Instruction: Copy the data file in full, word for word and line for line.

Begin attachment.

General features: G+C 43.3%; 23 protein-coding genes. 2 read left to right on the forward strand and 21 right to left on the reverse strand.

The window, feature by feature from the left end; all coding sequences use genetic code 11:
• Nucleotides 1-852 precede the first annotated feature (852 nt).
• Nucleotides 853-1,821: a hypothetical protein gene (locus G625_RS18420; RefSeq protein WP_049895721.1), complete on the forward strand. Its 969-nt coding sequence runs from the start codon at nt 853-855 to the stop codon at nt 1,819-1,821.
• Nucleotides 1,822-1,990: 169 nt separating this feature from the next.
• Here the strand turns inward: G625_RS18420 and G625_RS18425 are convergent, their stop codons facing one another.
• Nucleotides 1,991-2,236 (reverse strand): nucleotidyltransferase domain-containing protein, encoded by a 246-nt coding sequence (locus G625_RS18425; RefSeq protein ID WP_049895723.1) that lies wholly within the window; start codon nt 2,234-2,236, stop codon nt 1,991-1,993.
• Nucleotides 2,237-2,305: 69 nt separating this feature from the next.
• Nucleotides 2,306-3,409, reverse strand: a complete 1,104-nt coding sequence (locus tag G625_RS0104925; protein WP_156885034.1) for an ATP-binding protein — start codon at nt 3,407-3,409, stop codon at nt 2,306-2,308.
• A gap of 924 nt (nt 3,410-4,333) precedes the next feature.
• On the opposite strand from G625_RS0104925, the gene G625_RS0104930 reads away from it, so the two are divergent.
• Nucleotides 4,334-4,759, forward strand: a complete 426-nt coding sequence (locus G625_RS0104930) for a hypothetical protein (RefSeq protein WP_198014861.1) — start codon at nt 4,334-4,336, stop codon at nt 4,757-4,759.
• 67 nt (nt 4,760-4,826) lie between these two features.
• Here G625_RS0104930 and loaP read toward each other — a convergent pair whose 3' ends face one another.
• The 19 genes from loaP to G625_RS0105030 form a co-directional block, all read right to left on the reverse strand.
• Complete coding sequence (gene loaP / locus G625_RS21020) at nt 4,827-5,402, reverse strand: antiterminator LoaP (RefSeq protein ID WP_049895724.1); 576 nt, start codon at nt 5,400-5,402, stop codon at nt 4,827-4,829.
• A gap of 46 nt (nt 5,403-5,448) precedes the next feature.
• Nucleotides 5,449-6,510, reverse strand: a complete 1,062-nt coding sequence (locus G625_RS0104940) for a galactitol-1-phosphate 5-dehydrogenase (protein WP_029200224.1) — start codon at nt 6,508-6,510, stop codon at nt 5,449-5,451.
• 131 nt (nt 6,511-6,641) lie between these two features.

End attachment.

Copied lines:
General features: G+C 43.3%; 23 protein-coding genes. 2 read left to right on the forward strand and 21 right to left on the reverse strand.

The window, feature by feature from the left end; all coding sequences use genetic code 11:
• Nucleotides 1-852 precede the first annotated feature (852 nt).
• Nucleotides 853-1,821: a hypothetical protein gene (locus G625_RS18420; RefSeq protein WP_049895721.1), complete on the forward strand. Its 969-nt coding sequence runs from the start codon at nt 853-855 to the stop codon at nt 1,819-1,821.
• Nucleotides 1,822-1,990: 169 nt separating this feature from the next.
• Here the strand turns inward: G625_RS18420 and G625_RS18425 are convergent, their stop codons facing one another.
• Nucleotides 1,991-2,236 (reverse strand): nucleotidyltransferase domain-containing protein, encoded by a 246-nt coding sequence (locus G625_RS18425; RefSeq protein ID WP_049895723.1) that lies wholly within the window; start codon nt 2,234-2,236, stop codon nt 1,991-1,993.
• Nucleotides 2,237-2,305: 69 nt separating this feature from the next.
• Nucleotides 2,306-3,409, reverse strand: a complete 1,104-nt coding sequence (locus tag G625_RS0104925; protein WP_156885034.1) for an ATP-binding protein — start codon at nt 3,407-3,409, stop codon at nt 2,306-2,308.
• A gap of 924 nt (nt 3,410-4,333) precedes the next feature.
• On the opposite strand from G625_RS0104925, the gene G625_RS0104930 reads away from it, so the two are divergent.
• Nucleotides 4,334-4,759, forward strand: a complete 426-nt coding sequence (locus G625_RS0104930) for a hypothetical protein (RefSeq protein WP_198014861.1) — start codon at nt 4,334-4,336, stop codon at nt 4,757-4,759.
• 67 nt (nt 4,760-4,826) lie between these two features.
• Here G625_RS0104930 and loaP read toward each other — a convergent pair whose 3' ends face one another.
• The 19 genes from loaP to G625_RS0105030 form a co-directional block, all read right to left on the reverse strand.
• Complete coding sequence (gene loaP / locus G625_RS21020) at nt 4,827-5,402, reverse strand: antiterminator LoaP (RefSeq protein ID WP_049895724.1); 576 nt, start codon at nt 5,400-5,402, stop codon at nt 4,827-4,829.
• A gap of 46 nt (nt 5,403-5,448) precedes the next feature.
• Nucleotides 5,449-6,510, reverse strand: a complete 1,062-nt coding sequence (locus G625_RS0104940) for a galactitol-1-phosphate 5-dehydrogenase (protein WP_029200224.1) — start codon at nt 6,508-6,510, stop codon at nt 5,449-5,451.
• 131 nt (nt 6,511-6,641) lie between these two features.